Fostering is an immensely rewarding experience and is literally a lifeline for an animal whose future is uncertain through no fault of his or her own. Opening your home and heart to a foster cat requires a true commitment to the health and happiness of an animal and you probably have many questions regarding your responsibilities.
A foster home can aid rescues!
A foster home provides the "between" time: the time the cats spends from the shelter to the permanent home. When a cat is rescued from a high kill shelter, it will likely be very scared, and possibly ill because it has been so stressed. A foster will take this poor frightened cat in and give it good food, fresh water, protection and love! The foster may need to rehabilitate the kitty, so that it will accept human love or overcome behavioral problems. The foster may need to nurse it to health if there are health problems.
What is involved in becoming a foster?
Simply, dedication and commitment ...mixed in with a desire for knowledge of how to provide better care for the cat! The foster needs to be willing to open his or her heart and home to a rescued kitty.
The foster must be willing to care for the rescued cat from the time it's put into foster care until it is adopted. This could be weeks ...or months.
The foster must be willing to put the time and effort into the care and rehabilitation of the cat. Sometimes these animals come from bad or abusive environments, and need to understand how to love again! Sometimes they need to be re-trained to use a litter box…or even eat without feeling threatened.
If the foster is a family, the whole family must be dedicated to these goals. Being a foster home can, at times, be difficult. A successful foster home is one in which everyone works together for the welfare of the cat! Please make sure that everyone who will be involved in caring for the cat will be dedicated to it’s well-being!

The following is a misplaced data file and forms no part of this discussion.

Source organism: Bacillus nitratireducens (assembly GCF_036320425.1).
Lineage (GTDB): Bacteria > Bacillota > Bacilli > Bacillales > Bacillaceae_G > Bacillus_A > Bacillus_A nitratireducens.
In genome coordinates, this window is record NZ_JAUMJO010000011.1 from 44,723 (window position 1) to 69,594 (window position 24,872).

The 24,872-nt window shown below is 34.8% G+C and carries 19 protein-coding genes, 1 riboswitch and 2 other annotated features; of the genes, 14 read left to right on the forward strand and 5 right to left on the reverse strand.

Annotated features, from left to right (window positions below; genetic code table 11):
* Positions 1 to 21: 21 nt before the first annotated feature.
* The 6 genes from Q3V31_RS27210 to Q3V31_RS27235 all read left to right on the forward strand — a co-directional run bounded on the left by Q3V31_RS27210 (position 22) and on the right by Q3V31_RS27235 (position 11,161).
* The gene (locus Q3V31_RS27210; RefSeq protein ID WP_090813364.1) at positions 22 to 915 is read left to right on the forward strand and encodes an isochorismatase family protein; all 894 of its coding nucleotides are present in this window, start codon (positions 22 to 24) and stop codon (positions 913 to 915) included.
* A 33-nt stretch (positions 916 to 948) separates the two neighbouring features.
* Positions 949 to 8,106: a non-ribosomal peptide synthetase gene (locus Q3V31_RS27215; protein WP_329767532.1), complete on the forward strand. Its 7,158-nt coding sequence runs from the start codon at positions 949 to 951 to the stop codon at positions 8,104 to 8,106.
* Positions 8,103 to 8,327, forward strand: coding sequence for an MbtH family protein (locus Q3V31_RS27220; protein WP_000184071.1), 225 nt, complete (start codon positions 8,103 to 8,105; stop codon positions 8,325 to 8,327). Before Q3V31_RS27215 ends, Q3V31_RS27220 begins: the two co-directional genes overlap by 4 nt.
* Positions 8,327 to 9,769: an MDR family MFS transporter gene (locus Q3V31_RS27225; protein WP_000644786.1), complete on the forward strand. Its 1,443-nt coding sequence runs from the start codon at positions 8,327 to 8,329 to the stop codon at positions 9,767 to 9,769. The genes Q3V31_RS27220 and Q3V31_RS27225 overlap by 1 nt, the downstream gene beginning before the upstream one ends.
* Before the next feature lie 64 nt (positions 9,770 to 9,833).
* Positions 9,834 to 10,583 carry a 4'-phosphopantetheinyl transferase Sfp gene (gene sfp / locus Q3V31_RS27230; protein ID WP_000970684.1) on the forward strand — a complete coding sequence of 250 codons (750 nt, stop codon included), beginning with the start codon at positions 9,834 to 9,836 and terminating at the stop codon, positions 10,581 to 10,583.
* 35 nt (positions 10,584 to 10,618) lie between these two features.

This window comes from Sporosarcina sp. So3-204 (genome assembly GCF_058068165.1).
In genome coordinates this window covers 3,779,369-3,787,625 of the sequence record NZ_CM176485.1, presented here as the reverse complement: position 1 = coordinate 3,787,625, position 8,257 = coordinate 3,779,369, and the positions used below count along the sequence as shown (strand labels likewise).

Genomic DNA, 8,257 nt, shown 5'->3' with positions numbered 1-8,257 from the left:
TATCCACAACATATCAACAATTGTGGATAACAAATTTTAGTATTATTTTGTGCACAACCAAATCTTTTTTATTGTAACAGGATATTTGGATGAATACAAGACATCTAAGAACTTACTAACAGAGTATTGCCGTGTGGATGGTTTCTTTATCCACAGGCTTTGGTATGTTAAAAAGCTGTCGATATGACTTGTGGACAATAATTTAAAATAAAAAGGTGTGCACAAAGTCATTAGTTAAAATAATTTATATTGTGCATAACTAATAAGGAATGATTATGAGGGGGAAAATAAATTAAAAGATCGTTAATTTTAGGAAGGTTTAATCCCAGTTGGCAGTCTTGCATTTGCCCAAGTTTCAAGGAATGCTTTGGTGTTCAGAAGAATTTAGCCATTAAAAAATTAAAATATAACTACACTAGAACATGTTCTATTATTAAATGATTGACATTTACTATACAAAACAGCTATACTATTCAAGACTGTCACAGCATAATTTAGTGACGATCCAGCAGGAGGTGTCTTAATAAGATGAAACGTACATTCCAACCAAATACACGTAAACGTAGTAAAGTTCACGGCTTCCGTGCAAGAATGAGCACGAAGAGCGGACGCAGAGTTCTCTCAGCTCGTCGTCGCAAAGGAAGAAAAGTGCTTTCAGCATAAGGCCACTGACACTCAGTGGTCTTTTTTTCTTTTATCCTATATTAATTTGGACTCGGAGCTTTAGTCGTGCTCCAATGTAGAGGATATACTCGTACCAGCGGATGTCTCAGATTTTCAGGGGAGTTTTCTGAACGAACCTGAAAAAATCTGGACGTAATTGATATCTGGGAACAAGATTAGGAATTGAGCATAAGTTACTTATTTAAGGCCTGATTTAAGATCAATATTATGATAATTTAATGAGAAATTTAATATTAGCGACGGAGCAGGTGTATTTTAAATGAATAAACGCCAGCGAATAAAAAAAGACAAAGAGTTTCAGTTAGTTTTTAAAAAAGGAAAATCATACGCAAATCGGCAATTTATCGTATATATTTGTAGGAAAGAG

What are a foster's responsibilities?
Foster homes are responsible for providing a loving home, premium food, fresh water, healthy treats, and safe toys for the cat. They are also responsible for protecting their own cats through maintaining a quarantine until it is determined to be safe to relax such safeguards.
A foster will be responsible for evaluating the rescue kitty, to ensure that the cats are placed in homes suitable to the cats’ needs. For instance, a home with young children, dogs or people who work long hours may not be suitable homes for some cats.
What is the foster not responsible for?
1. In the vast majority of cases, "vetting" is done at the shelter or on the way to foster. However, in rare cases this is not possible, in which case you may be responsible for taking the cat to the vet for spay/neuter, FIV/FeLV testing, initial flea treatment, worming, and/or rabies or routine vaccination. These will be paid for by the rescue after the prices are
negotiated with the vet by the rescue coordinator in charge.
2. Medications and further vetting, if pre-approved by the rescue.
Are there any risks involved in fostering?
There can be. That is why it is necessary to ensure that, as a foster home, your own cats are fully vaccinated, and of course, healthy! It is also important that a quiet area for quarantine be provided. This is the best and safest way to evaluate the needs of the rescue cat, as well as provide the best care possible for each individual situation.
There is also a BIG risk that you will experience a sense of loss when the rescued cat gets adopted.
All good rescuers/fosters realize this risk. However, the sense of accomplishment and eventual joy that comes with knowing that a cat has been saved and is in a loving home far outbalances the initial risk!
Summary... The cold, hard facts...
Fostering is not always an easy job Fostering can be exhausting,
Fostering is often challenging,
Fostering costs money
Regular checks from the Rescue.
It can be painful to let go/adopt out a foster cat.....
BUT, fostering can be THE MOST rewarding and fulfilling thing a true cat lover will ever do!
Helpful Information for all new fosters
When fostering for the first time or even just for a new rescue there are things that you must know before opening your doors. You cannot be too careful as the incoming cat maybe a danger to your cat and then there is also the costs involved and its health care.
You need to know about the following and preferable have everything in writing from the rescue:
1. The health situation of the incoming cat including vacination state
2. Do you have isolation available for the new cat so it cannot infect your cats with anything it maybe carrying thats is currently unknown
3. An agreement with the rescue on who is responsible for the costs of the health care of fostered cats and who takes them to the vets
4. An agreement with the rescue on which vet to use if the cat gets sick, including out of hours treatment
5. Who pays for the care of the cat ie feeding, litter, toys, beds etc
6. Who is responsible for the rehoming of the cat and any travel costs and home checking
7. If the cat is healthy and old enough, is it neutered and if not when is the rescue going to pay for this to be done